The student who is responsible for creating a controversial "White Student Union" at Georgia State University has accused opponents of the group of being "ignorant and closed-minded."


The Atlanta Journal-Constitution on Wednesday reported that official at the university had started receiving complaints soon after freshman Patrick Sharp started his club, which he says is intended to celebrate European and Euro-American history.

"If we are already minorities on campus and are soon to be minorities in this country why wouldn’t we have the right to advocate for ourselves and have a club just like every other minority?" Sharp told the paper. "Why is it when a white person says he is proud to be white he’s shunned as a racist?"

About 38 percent of Georgia State students are white, while 35 percent are black, 12 percent are Asian and 7 percent are Latino.

Sharp told WXIA that he had been inspired by a White Student Union that had decided to "patrol" Towson University in Baltimore.

"I sort of took it upon myself, kind of with inspiration from Matthew Heimbach's group in Maryland, at Towson University," Sharp said.

But protest fliers have now started showing up on campus comparing Sharp's group with Nazis and white supremacists.

"You know, to say this is some closeted or curtained white supremacy, it's pretty -- and I'll go ahead and turn their words around on them -- it's pretty ignorant and closed-minded," he explained to WXIA. "It's a pride organization, it's a cultural organization, what we have is not hate for any other group... Whites are becoming a minority... We have a voice, we're unique people, and we have every right to make that voice heard."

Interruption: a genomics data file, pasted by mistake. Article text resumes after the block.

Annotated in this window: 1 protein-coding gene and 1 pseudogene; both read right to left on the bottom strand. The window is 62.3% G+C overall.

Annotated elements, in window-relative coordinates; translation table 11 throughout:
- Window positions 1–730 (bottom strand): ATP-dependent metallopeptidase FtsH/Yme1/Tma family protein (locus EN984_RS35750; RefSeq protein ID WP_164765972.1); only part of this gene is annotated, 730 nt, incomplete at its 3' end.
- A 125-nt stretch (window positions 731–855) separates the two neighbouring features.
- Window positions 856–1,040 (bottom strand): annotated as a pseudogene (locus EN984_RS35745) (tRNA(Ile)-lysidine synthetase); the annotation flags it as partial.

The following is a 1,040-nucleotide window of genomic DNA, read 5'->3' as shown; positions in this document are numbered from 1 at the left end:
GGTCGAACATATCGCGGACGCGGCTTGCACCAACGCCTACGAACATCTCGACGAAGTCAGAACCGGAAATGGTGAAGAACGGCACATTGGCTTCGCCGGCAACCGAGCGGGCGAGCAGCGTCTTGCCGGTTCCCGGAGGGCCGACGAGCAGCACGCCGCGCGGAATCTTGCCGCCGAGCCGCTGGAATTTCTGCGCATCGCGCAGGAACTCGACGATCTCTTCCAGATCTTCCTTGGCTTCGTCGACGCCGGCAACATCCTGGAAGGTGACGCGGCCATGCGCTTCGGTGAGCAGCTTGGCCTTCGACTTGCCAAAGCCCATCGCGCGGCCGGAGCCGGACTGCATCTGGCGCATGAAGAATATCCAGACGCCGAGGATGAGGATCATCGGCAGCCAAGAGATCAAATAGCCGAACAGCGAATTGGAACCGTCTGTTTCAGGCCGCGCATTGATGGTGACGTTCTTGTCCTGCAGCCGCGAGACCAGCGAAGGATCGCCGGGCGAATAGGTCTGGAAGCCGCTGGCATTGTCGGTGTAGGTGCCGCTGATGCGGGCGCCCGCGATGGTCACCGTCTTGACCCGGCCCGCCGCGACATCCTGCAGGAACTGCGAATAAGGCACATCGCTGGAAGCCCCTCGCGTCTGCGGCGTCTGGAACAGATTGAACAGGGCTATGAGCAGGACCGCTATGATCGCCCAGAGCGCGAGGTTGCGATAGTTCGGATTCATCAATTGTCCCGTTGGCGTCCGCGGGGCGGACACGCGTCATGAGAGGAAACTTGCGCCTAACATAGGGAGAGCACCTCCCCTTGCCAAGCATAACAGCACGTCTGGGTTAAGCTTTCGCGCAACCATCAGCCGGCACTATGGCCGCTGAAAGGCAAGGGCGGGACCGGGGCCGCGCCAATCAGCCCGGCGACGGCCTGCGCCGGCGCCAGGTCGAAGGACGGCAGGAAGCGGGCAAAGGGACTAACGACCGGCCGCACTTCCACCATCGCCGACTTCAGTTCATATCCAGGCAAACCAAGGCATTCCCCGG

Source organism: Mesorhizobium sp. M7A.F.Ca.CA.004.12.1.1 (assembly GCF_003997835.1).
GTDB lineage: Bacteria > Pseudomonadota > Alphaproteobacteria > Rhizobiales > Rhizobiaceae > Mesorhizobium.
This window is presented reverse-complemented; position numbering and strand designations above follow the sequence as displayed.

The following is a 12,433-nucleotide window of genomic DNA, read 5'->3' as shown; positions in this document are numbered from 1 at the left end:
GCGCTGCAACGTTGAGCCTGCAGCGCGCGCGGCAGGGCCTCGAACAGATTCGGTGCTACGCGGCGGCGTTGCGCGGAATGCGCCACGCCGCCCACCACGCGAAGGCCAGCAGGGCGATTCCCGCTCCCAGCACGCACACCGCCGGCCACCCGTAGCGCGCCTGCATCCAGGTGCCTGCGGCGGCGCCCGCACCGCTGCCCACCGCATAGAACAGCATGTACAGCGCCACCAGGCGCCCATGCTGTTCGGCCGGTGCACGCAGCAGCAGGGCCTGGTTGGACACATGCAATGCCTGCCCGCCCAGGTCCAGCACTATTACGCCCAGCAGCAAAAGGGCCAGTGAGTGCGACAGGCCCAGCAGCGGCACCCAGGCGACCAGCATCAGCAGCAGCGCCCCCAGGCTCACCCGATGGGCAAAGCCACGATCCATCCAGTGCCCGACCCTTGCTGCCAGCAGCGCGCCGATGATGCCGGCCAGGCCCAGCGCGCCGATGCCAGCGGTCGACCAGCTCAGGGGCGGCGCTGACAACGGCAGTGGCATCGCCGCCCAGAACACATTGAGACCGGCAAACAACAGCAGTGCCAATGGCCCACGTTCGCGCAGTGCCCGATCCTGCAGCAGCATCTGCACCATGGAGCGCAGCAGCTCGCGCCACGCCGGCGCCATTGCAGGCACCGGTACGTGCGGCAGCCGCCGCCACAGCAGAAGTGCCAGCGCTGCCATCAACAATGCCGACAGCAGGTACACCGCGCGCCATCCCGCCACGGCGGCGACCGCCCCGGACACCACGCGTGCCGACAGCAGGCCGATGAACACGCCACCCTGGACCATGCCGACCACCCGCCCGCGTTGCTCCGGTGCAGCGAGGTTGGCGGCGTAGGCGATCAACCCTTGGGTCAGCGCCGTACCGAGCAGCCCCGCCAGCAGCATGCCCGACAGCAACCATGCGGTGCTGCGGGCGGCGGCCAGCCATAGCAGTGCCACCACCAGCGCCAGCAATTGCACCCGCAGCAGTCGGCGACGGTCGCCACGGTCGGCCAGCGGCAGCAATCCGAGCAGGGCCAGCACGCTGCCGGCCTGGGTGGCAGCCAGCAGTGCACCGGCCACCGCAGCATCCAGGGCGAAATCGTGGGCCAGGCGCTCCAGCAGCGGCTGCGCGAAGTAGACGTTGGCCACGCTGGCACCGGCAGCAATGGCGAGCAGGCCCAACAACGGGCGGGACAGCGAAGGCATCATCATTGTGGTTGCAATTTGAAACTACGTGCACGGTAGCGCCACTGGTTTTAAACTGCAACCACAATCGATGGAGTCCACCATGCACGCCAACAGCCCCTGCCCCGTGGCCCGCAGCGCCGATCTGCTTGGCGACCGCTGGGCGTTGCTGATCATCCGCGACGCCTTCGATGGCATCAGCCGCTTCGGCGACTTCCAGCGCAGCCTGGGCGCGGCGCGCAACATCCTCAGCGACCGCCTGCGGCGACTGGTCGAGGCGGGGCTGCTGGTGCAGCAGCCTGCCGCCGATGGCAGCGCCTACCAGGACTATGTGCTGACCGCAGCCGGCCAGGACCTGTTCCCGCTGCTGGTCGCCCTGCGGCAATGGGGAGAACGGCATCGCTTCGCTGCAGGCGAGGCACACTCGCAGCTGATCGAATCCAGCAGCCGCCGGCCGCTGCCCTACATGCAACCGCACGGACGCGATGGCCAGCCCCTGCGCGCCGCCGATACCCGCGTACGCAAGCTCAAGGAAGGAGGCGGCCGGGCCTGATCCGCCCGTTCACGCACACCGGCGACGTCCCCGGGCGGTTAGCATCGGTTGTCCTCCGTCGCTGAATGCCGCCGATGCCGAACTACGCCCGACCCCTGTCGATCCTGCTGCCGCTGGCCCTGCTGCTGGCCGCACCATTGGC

Vice President for Student Affairs Doug Covey acknowledged that the university had received at least six complaints so far, but he said Sharp had a right to speech even if some found it offensive.

"The campus, as a public institution, is a place where freedom of speech and association and the liberal exchange of different points of few is cherished and protected," Covey insisted. "And any group that wishes to seek recognition must meet the standards of alignment with institutional mission and non-discrimination. And any group which wishes to exist informally, without institutional affiliation, certainly is free to do so, just as a right of their citizenship."

Watch this video from WXIA, broadcast Aug. 1, 2013.